The Clippers have now dropped consecutive games for the first time in 2012. We’ll try to figure out how.
Charlie Widdoes, ClipperBlog: The Warriors were just better. Mark Jackson’s team won matchups in the frontcourt (Ekpe Udoh went for 19 and 8 against DeAndre Jordan) and backcourt (Monta Ellis had 32 points on 20 shots), while forcing the Clippers into 17 turnovers on the night.
Nick Flynt, ClipperBlog: The Warriors were…sigh…better. The defense from the Clippers was embarrassing, the sets down the stretch are what we usually see. The Warriors just took better advantage of the Clippers’ mistakes than the Clippers did the Warriors’ mistakes.
Michael Shagrin, ClipperBlog: The Warriors were better, but mostly because they held themselves together better in the fourth quarter. The Clippers had the Golden State exactly where they wanted them heading into the fourth–within striking distance of Chris Paul. But it’s worth noting that after logging heavy minutes in the third quarter, Vinny del Negro only played Paul for the last six minutes of the fourth.
2. Which was worse: The interior defense, or the perimeter defense?
Charlie Widdoes, ClipperBlog: The interior defense. Monta Ellis will get buckets, and even do so with the efficiency he had tonight on occasion. I would have liked to see a more concentrated effort to stop him — like, you know, not consistently allowing bigs to switch onto him — but the biggest problem was Blake Griffin and DeAndre Jordan getting thoroughly outplayed by David Lee and Udoh.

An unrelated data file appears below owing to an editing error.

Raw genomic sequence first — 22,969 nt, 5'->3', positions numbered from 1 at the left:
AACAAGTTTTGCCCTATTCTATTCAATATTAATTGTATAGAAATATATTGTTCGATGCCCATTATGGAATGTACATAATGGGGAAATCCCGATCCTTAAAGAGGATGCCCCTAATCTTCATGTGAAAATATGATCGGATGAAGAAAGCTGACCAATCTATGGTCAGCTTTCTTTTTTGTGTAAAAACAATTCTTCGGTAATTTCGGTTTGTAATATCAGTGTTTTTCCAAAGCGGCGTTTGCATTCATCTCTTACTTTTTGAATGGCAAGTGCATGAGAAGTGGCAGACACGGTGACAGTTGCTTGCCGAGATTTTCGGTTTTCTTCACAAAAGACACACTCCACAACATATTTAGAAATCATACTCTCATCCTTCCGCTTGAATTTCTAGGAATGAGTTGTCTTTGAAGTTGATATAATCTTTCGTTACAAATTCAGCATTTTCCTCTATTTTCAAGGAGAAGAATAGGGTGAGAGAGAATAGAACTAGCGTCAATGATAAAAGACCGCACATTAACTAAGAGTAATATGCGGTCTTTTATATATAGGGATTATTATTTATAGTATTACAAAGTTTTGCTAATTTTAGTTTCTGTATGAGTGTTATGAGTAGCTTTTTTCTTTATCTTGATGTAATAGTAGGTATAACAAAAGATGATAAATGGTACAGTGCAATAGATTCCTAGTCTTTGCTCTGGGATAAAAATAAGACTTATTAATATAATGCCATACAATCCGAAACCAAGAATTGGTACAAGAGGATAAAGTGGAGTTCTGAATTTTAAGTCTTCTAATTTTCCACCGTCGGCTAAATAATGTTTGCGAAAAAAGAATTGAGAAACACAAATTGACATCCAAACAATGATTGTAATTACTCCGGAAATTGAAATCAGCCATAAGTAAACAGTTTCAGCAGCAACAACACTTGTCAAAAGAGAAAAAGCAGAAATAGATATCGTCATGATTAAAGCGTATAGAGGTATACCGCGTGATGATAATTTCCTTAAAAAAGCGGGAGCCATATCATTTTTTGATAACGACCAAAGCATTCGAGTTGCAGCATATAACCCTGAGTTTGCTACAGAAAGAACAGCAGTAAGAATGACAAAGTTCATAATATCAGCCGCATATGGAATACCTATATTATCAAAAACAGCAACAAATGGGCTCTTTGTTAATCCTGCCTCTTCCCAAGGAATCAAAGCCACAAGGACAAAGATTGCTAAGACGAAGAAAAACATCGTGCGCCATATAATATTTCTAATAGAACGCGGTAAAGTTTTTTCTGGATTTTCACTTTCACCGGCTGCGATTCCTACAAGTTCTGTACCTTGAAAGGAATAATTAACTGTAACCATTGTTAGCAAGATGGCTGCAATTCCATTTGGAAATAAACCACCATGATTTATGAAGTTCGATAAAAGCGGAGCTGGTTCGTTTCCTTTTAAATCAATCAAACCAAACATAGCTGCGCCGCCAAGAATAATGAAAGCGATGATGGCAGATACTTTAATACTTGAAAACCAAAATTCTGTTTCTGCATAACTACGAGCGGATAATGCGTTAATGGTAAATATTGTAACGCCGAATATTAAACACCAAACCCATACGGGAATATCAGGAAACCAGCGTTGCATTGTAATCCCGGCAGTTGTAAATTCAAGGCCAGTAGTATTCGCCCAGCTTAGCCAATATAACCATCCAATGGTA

Nick Flynt, ClipperBlog: Probably the perimeter defense. The interior D was bad, but I think it all began with the amount of focus that had to be payed to stopping Monta. But really, it was all bad.
Michael Shagrin, ClipperBlog: It has to be the interior defense. It’s not unreasonable to give up a big night to Monta Ellis and Steph Curry was held to just 11 points. On the other hand, letting David Lee score 24 and gifting a 19-point career night to Ekpe Udoh is unacceptable.
3. Is there a silver lining in this loss?
Charlie Widdoes, ClipperBlog: It gave more proof that isolation offense and heavy reliance on the 3-pointer isn’t a sustainable way to win games, does that count? Mo Williams, Chris Paul and Randy Foye took turns catching fire on the way to 19 long balls, but it still wasn’t enough. And that just shouldn’t be a surprise. They aren’t good enough defensively to win that way against teams as hot from downtown as they are.
Nick Flynt, ClipperBlog: No. The Clippers’ supporting scorers still failed to put together a full effort (Mo was great, Caron and Foye were bad) and the defense looked as bad as ever. Eric Bledsoe even fouled a jumpshooter again. Bad game all the way around.
Michael Shagrin, ClipperBlog: Chris Paul being held scoreless in the fourth quarter could be looked at as a silver lining. If you see that ineptitude as a trend that started with his meltdown against the Spurs, then that silver certainly loses its shine.